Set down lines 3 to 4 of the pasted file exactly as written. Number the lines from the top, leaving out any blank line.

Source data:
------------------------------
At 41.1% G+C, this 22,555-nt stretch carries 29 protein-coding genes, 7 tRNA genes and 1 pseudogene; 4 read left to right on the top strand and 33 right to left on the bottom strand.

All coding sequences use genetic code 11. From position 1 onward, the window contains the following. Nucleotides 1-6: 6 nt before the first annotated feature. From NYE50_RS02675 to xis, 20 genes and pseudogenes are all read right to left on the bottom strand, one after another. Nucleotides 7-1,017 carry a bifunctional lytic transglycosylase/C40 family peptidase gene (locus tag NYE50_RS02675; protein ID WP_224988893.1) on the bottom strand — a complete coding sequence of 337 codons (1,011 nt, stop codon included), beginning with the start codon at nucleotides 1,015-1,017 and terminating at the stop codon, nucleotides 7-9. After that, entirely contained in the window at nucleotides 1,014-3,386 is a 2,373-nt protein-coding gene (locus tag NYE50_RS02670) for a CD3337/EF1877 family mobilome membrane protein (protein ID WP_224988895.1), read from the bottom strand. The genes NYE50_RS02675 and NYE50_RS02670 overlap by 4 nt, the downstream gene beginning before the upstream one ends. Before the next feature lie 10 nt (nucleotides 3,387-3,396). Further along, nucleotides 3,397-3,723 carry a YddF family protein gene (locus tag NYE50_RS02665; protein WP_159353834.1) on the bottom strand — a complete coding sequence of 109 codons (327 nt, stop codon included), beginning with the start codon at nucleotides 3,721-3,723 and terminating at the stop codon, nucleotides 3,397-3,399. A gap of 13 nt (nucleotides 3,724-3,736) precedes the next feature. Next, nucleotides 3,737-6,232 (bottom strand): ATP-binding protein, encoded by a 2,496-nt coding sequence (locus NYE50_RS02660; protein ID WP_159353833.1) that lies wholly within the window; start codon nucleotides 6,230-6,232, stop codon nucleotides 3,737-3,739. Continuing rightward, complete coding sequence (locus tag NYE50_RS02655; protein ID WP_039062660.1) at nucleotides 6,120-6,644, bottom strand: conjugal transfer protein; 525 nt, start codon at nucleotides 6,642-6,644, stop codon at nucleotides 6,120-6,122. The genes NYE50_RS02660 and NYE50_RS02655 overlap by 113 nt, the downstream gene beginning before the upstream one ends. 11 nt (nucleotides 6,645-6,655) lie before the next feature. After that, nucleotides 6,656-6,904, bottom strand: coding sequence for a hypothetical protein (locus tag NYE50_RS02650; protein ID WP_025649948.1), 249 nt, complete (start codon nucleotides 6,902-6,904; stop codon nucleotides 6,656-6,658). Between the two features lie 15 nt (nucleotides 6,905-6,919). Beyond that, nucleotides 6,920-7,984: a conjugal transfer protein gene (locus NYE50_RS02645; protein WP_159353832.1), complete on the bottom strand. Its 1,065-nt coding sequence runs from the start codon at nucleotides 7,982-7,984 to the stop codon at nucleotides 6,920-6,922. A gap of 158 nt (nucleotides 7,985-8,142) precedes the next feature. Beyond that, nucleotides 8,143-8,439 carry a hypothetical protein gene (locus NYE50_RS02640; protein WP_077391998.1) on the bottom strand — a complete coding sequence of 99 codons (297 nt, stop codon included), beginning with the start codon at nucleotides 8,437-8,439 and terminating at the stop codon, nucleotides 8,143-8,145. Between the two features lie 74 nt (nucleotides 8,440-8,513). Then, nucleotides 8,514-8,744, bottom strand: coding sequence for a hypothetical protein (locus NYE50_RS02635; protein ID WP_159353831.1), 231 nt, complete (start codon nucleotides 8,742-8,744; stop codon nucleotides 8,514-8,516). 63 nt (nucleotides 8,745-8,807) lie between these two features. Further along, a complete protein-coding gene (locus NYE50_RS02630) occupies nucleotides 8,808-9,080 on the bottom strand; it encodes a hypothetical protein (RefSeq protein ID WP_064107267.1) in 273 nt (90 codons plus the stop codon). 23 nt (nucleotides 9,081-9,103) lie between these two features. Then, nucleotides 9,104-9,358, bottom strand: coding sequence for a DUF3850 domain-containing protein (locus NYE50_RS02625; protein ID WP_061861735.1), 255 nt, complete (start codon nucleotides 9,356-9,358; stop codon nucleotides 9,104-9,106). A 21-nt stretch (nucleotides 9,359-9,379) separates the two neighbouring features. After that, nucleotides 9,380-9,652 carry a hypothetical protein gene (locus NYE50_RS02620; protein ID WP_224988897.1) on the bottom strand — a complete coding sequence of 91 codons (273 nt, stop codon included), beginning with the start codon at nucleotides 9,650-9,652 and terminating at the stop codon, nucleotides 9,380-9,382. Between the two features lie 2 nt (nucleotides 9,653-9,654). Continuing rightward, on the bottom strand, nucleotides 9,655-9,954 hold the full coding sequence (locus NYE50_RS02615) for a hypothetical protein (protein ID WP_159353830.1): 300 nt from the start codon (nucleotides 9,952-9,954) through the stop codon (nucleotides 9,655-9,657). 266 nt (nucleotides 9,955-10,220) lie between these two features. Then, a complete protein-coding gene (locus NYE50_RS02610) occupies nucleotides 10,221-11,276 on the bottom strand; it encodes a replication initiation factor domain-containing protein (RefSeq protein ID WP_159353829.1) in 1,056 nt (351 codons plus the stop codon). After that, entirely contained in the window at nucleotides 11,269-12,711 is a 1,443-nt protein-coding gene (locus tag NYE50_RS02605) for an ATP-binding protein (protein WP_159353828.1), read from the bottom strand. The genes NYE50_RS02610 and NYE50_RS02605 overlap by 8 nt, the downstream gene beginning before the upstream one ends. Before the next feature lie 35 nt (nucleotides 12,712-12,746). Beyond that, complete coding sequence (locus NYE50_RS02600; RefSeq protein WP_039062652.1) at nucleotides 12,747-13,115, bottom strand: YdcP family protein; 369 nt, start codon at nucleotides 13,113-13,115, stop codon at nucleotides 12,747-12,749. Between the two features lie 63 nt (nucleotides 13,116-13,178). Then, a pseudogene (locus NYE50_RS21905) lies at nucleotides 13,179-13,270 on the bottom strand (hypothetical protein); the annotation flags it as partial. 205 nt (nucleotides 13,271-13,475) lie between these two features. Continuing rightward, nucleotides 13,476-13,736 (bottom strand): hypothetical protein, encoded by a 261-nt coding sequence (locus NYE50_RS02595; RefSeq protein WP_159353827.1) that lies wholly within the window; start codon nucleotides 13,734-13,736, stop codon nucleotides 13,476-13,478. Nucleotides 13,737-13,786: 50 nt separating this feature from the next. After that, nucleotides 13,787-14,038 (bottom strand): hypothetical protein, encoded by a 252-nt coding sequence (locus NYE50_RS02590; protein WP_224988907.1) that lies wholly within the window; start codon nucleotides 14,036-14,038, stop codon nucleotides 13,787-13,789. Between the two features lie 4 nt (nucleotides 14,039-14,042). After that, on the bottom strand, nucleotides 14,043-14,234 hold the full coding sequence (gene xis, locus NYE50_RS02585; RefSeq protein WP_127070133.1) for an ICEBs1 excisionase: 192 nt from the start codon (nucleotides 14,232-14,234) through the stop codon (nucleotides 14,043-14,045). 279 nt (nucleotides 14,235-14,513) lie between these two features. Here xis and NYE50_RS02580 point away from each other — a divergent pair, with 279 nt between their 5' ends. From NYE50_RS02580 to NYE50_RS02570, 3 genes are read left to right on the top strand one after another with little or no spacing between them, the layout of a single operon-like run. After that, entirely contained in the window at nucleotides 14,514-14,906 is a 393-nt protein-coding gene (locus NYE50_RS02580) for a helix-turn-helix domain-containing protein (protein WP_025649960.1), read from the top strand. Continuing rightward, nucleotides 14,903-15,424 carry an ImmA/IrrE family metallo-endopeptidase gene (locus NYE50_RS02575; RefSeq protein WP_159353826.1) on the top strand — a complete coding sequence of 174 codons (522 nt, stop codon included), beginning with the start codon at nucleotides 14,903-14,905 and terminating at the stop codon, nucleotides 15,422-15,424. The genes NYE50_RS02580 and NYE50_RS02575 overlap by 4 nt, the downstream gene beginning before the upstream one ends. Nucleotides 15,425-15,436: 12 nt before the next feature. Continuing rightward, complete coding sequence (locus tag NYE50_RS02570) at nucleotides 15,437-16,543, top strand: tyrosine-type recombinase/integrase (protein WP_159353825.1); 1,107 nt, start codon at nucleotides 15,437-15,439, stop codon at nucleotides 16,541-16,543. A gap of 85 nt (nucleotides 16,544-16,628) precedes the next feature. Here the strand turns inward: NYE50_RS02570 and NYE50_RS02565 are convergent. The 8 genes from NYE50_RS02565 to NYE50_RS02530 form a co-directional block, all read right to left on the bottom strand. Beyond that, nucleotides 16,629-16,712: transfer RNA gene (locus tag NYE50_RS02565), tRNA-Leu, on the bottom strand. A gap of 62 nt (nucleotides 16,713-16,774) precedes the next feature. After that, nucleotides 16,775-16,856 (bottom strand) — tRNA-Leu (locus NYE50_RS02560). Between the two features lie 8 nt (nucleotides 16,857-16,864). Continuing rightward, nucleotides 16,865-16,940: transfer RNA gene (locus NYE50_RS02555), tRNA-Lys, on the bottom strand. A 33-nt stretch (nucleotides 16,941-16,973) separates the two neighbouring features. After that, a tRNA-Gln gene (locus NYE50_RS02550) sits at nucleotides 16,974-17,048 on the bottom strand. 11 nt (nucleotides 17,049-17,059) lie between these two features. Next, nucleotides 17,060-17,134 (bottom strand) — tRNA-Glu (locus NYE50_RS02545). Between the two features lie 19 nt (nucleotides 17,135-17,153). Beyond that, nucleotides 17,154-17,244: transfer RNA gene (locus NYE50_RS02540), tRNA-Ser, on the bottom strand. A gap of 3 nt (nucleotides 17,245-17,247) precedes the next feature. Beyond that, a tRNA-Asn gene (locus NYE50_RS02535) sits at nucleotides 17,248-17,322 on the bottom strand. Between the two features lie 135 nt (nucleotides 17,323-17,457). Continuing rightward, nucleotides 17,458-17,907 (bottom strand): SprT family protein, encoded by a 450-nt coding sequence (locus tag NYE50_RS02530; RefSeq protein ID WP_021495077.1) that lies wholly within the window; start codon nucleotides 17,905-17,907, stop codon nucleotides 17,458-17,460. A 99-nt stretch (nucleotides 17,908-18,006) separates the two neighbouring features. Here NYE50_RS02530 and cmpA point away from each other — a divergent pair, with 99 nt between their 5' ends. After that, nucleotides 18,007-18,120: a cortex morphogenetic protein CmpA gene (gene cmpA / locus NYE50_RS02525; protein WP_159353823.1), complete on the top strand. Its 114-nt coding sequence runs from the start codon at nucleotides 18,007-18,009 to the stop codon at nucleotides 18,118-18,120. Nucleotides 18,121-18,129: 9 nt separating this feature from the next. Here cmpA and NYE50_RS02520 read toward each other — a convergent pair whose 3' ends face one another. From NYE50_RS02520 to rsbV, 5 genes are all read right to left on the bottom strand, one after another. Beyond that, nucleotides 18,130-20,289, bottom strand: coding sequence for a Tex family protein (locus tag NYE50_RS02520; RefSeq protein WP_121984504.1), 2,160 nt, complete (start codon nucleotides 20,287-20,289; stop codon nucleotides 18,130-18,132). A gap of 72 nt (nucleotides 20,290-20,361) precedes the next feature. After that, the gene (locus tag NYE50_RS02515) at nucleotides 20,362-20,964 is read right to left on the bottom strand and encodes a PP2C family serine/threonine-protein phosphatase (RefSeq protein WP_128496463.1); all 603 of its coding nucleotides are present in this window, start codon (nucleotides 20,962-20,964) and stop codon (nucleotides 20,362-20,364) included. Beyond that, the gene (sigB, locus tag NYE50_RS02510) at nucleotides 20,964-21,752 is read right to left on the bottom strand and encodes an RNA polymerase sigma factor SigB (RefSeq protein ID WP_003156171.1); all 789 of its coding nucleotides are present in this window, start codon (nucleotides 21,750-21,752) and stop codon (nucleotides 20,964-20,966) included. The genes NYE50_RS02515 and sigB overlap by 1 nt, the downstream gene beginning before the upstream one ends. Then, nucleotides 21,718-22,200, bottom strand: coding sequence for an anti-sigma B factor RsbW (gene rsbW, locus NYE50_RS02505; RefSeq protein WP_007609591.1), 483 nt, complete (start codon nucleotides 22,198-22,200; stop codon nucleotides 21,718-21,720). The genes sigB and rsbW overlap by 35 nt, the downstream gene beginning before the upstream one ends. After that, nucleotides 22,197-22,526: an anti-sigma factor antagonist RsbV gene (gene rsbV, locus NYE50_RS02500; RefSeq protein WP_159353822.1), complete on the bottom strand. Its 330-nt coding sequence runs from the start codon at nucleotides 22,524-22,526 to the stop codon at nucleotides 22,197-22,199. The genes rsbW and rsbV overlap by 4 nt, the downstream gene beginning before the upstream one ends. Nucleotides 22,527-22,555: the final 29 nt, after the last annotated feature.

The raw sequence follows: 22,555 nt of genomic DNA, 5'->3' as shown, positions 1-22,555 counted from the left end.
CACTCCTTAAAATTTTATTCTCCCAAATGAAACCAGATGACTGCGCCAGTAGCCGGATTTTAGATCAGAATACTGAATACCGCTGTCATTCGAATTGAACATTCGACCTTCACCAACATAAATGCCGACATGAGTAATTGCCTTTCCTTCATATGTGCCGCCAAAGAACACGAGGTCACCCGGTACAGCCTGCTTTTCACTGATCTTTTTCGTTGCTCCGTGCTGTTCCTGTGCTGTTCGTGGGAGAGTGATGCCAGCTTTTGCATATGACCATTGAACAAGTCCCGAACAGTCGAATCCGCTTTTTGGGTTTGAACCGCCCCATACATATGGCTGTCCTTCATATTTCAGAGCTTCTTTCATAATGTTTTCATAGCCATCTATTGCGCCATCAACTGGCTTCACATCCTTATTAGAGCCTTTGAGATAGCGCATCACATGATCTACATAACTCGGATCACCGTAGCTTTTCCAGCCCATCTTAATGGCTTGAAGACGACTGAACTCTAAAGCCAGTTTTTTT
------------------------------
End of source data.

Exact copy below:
The raw sequence follows: 22,555 nt of genomic DNA, 5'->3' as shown, positions 1-22,555 counted from the left end.
CACTCCTTAAAATTTTATTCTCCCAAATGAAACCAGATGACTGCGCCAGTAGCCGGATTTTAGATCAGAATACTGAATACCGCTGTCATTCGAATTGAACATTCGACCTTCACCAACATAAATGCCGACATGAGTAATTGCCTTTCCTTCATATGTGCCGCCAAAGAACACGAGGTCACCCGGTACAGCCTGCTTTTCACTGATCTTTTTCGTTGCTCCGTGCTGTTCCTGTGCTGTTCGTGGGAGAGTGATGCCAGCTTTTGCATATGACCATTGAACAAGTCCCGAACAGTCGAATCCGCTTTTTGGGTTTGAACCGCCCCATACATATGGCTGTCCTTCATATTTCAGAGCTTCTTTCATAATGTTTTCATAGCCATCTATTGCGCCATCAACTGGCTTCACATCCTTATTAGAGCCTTTGAGATAGCGCATCACATGATCTACATAACTCGGATCACCGTAGCTTTTCCAGCCCATCTTAATGGCTTGAAGACGACTGAACTCTAAAGCCAGTTTTTTT